Humanature

Front Cover
University of Texas Press, Jan 1, 1996 - Nature - 187 pages
0 Reviews
The slow growth of redwood forests . . . the annual migration of Canada geese . . . winter's first snowfall . . . things such as these persuade us that nature carries on its cycles regardless of human activities--and always will. Yet, a closer look reveals that all around us nature is becoming an illusion created by human ingenuity. As we control our rivers and shores, manage the forests, and develop habitats for endangered species, it becomes increasingly hard to think of nature as something out there that exists independently of us. Humanature asks us to intelligently consider the far-reaching ways in which we are reshaping nature on a planet-wide scale. In his eloquent essay, Peter Goin writes about land usage, pesticides and pollution, genetic engineering, resource consumption, and other indicators to show the dramatic range of human impact in the natural world. His photographs, the vital core of the book, provide convincing confirmation of the extent to which people and nature have become a continuum--humanature. Having influenced, altered, and designed nature, it behooves us to try to understand the cultural construction of wildness and of the role of nature as a cultural paradigm. Humanature will be an important and challenging contribution to this process of learning about our relationship to the environment in which we live.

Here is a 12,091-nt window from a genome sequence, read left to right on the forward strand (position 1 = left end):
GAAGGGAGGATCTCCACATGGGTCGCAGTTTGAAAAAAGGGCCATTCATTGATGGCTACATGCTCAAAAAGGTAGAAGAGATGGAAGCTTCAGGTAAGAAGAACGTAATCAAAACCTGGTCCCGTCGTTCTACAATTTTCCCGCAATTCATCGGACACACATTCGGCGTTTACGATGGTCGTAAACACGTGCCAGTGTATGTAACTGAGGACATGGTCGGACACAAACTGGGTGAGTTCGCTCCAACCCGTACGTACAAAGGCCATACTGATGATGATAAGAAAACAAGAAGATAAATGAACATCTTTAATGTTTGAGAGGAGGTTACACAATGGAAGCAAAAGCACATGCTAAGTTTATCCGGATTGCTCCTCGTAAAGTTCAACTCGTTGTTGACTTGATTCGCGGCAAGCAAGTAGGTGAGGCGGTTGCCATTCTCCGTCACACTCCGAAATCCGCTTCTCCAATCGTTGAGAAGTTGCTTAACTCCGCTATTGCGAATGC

What people are saying - Write a review

We haven't found any reviews in the usual places.

References to this book

Environment, Volume 1
Jules Pretty
Limited preview - 2006

About the author (1996)

Peter Goin, professor of art at the University of Nevada, Reno and author of several highly respected books including Stopping Time: A Rephotographic Survey of Lake Tahoe, was awarded the governor's Millennium Award for Excellence in the Arts in 2000. Drawing from the collections of the Nevada Historical Society, North Lake Tahoe Historical Society, South Lake Tahoe Historical Society, and Special Collections at the University of Nevada, Goin redefines this faceted jewel, Lake Tahoe, and its special place in our mind's eye.

Bibliographic information